Hank Chesham spent five years in a New Mexico prison, convicted of a crime he didn't commit. When he was finally released, he only wanted to return home to his ranch, the Rimrock, and resume his old life. But then he discovered that he had been betrayed by both his wife, Phoebe, and his best friend, Ted Flynn, who had conspired to steal the Rimrock from him. Now Chesham has but one thing on his mind: vengeance. Before he can take action, however, Flynn unleashes some of his hired killers and nearly succeeds in murdering the Rimrock's real owner. Chesham barely survives after he is secretly nursed back to health by his former wife's sister, Mandy. They decide to make a future together. Back in fighting shape, Chesham takes the fight to Ted Flynn, and he will stop at nothing until he brings his enemies to their knees and reclaims what is rightfully his.

I’ve read all of Ned Oaks’ Black Horse Westerns and I admit that he is still one of my favourite authors. This one has been sitting on my Kindle since it was released November 2016 and it has taken me until now to get to it. I’m happy to say, it didn’t disappoint me.

Heavily populated with a good mix of characters, it moves along at a breakneck pace, being action-packed from start to finish. It is violent in places but this is well described, not sanitized but not overly gory, which is what you expect with a Black Horse Western. Although Hank Chesham is a man wronged, I admit that I found myself losing sympathy for him as the body count started to rise. However, by the end of the book as I settled into his psyche, I was rooting for him. The ending didn’t quite ring true for me based on the lead up but, all in all, it was satisfying and didn’t detract from my enjoyment.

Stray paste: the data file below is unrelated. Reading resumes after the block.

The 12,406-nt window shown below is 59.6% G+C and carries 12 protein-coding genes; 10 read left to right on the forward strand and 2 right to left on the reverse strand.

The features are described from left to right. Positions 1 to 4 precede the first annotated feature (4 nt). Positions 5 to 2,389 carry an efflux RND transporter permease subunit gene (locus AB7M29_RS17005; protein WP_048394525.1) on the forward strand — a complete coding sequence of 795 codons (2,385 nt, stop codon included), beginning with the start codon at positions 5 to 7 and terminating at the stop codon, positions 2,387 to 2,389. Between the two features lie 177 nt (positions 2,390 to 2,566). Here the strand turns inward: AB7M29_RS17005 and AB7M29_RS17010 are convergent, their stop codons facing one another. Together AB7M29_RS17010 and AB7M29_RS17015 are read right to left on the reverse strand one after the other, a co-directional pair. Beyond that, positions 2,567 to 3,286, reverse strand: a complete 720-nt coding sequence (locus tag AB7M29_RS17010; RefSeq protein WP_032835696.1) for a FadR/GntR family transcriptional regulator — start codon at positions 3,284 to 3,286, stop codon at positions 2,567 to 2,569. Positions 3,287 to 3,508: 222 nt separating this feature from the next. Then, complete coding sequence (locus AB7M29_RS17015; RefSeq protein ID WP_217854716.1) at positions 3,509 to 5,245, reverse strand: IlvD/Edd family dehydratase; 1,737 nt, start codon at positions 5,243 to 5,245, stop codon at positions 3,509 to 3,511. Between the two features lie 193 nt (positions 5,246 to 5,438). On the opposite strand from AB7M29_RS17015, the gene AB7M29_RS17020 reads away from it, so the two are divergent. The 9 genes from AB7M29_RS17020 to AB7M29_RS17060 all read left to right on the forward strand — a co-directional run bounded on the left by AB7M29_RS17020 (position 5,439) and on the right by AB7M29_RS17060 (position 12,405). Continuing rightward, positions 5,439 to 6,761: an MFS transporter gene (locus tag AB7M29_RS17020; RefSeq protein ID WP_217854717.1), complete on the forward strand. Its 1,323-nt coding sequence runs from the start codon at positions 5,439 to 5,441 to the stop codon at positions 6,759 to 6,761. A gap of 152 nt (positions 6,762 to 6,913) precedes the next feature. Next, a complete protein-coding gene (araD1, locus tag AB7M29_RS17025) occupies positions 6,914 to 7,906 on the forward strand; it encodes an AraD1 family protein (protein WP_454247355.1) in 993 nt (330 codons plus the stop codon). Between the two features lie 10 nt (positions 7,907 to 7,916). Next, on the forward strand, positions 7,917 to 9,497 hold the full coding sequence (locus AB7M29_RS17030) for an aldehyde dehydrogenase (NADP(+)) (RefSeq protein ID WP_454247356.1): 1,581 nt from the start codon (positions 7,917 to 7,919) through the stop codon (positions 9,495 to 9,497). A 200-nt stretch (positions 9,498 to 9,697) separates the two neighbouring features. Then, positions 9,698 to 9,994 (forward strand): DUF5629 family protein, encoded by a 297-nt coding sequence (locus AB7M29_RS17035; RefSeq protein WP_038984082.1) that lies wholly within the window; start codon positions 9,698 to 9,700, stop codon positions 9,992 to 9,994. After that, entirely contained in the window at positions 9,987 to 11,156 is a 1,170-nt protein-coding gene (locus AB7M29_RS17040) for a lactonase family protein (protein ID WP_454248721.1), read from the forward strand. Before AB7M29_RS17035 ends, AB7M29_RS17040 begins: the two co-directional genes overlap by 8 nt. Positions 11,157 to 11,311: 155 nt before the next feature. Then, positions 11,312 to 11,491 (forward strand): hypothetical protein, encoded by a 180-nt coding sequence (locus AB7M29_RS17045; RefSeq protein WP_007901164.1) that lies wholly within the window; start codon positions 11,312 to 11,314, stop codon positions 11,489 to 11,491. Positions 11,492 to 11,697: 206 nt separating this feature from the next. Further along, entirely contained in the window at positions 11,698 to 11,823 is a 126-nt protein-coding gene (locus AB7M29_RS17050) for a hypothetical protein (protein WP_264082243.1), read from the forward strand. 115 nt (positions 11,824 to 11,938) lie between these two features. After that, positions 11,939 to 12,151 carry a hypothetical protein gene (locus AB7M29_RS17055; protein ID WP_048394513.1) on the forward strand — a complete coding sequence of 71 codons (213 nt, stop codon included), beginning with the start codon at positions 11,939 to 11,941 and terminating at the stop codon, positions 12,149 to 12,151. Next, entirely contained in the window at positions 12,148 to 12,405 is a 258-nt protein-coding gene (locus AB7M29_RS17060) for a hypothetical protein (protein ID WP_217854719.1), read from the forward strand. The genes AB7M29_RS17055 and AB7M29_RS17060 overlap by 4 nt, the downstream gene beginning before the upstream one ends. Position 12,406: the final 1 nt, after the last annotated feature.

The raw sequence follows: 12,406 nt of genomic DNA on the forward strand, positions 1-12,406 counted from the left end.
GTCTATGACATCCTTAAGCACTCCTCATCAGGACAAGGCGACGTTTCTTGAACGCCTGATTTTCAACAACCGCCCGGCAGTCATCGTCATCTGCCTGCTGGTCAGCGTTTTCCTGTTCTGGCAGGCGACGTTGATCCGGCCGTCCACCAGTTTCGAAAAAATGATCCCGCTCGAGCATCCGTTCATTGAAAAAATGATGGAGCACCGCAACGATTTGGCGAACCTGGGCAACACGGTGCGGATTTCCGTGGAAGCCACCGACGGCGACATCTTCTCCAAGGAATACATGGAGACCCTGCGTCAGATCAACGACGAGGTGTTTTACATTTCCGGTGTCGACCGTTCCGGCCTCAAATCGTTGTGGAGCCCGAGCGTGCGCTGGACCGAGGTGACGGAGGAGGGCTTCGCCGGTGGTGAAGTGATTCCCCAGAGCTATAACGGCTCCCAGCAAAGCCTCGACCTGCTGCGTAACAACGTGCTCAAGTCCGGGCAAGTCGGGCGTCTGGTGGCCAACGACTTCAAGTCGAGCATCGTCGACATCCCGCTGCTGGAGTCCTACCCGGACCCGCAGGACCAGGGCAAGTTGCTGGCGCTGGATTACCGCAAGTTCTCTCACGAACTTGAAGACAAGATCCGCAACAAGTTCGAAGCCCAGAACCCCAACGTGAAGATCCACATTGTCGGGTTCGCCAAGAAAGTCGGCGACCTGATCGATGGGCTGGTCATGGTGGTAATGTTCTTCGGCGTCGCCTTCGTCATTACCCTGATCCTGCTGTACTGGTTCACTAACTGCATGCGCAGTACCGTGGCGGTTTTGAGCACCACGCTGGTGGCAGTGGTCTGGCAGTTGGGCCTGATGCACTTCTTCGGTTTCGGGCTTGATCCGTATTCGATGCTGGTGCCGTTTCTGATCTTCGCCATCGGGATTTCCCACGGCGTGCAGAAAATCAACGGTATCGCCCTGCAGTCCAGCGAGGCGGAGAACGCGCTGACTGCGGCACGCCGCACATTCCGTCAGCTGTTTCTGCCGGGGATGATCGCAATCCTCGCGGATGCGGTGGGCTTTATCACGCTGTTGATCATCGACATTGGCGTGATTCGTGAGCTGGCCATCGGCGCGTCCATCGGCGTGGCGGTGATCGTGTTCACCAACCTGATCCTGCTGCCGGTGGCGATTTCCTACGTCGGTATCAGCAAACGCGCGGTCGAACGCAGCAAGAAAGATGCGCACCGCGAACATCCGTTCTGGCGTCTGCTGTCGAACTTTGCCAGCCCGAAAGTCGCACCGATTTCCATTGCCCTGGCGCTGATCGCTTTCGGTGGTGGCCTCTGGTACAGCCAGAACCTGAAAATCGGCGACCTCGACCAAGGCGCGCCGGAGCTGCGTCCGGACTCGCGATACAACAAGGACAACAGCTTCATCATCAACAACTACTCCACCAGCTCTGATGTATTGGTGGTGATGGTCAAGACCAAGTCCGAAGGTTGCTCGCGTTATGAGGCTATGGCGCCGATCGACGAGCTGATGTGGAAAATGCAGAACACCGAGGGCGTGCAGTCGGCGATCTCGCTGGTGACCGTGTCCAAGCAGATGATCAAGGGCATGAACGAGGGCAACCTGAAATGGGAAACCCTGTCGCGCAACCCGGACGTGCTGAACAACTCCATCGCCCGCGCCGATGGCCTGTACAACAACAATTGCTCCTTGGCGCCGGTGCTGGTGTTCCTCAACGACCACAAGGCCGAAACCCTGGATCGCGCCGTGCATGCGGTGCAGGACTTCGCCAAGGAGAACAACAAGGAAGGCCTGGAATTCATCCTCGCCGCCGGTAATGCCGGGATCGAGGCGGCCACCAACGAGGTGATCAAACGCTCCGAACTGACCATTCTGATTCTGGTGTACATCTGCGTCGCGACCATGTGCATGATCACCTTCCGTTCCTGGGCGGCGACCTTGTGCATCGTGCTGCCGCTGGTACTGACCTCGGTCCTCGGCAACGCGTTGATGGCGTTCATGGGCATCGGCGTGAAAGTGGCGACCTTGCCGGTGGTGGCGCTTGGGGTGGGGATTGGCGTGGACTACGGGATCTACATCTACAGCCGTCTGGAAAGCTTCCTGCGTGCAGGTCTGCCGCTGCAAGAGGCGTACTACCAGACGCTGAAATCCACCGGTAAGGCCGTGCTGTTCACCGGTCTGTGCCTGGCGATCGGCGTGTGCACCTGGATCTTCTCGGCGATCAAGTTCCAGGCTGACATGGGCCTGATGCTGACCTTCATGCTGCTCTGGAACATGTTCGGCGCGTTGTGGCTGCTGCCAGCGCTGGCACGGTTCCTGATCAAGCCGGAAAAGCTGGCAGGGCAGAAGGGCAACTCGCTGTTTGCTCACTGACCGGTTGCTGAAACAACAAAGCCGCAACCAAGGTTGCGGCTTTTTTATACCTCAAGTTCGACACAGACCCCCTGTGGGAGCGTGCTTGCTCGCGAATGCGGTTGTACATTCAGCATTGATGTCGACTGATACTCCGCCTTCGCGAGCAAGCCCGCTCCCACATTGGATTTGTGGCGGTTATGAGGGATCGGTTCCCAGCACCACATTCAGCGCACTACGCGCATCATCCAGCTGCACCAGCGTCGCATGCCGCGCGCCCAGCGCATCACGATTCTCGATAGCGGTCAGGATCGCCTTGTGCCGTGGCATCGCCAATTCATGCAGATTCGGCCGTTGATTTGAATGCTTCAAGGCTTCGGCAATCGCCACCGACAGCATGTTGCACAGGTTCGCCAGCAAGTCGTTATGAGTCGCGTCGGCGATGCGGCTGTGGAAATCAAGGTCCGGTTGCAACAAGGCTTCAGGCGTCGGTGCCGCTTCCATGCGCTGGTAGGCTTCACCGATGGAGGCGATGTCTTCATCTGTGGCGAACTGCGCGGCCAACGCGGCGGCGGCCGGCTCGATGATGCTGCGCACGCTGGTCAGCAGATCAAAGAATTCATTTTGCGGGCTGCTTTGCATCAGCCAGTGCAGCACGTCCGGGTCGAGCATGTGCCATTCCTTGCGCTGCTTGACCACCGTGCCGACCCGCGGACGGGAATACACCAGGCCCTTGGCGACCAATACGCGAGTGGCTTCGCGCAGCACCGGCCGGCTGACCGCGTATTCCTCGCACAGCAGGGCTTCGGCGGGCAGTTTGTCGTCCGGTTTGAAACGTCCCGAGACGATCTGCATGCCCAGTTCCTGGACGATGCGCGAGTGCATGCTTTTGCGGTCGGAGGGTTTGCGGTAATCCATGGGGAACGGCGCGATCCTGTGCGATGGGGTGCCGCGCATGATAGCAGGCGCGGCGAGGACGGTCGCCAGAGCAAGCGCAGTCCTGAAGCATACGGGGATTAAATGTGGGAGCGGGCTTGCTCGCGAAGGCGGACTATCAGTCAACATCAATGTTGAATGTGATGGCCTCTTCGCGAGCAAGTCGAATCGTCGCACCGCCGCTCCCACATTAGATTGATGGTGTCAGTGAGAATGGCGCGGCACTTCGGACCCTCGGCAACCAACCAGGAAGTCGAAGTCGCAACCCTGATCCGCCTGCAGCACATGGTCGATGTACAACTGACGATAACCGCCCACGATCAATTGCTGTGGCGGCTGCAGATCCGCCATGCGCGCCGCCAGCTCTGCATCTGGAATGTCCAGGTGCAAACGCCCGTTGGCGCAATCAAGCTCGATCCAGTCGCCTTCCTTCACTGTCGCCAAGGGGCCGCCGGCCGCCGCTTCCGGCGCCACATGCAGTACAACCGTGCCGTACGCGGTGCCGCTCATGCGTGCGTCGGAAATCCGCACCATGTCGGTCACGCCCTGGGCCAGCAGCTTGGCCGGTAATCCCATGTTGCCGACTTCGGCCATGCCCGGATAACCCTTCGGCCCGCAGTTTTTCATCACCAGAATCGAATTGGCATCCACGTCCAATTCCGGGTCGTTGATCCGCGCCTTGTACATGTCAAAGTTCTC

I’ll definitely be looking out for more by this author.

If you'd like to find out more about Ned Oaks, you can read an interview with him here.

Available from Amazon, The Crowood Press and other good booksellers.

Sunday, 8 January 2017

Read and reviewed: Undercover Gun (A Clay Nash Western Book 1) by Brett Waring

Clay Nash and his neighbour Cash Matthews were never going to be friends. Matthews was a big, powerful rancher who always wanted more. Clay was just a homesteader, content with his lot. But when Matthews went after Clay’s land—and fenced off the water Clay’s cattle needed in order to survive—Clay had no choice but to declare war.
It was a foolish gesture that could only end one way, and it did—with Matthews sentencing Clay to a long, lingering death on the high desert. But somehow Clay survived, and when he came back for revenge, he was a new man, a harder man, a man who showed no mercy to his enemies. Clay Nash was Wells Fargo’s secret weapon … an undercover gun.

I enjoyed everything about this book. From the moment I picked it up, I didn't want to put it down - couldn't put it down.

Clay Nash has adversity thrust on him at every turn and like a true hero he survives and rises above it. The action is relentless in this story, as are the events that lead to the exciting finale. The author provides well developed characters, colourful scenery and enough violence to satisfy those readers who like their fiction gritty. If you're after a sanitised western look elsewhere because this one doesn't pull any punches.

Brett Waring is a pseudonym of Keith Hetherington, a prolific Australian writer whose books I have had the pleasure of reading previously. This is an older title that has been rereleased by Piccadilly Publishing and forms part of a series of 3 to be available between now and April. I've already pre-ordered mine.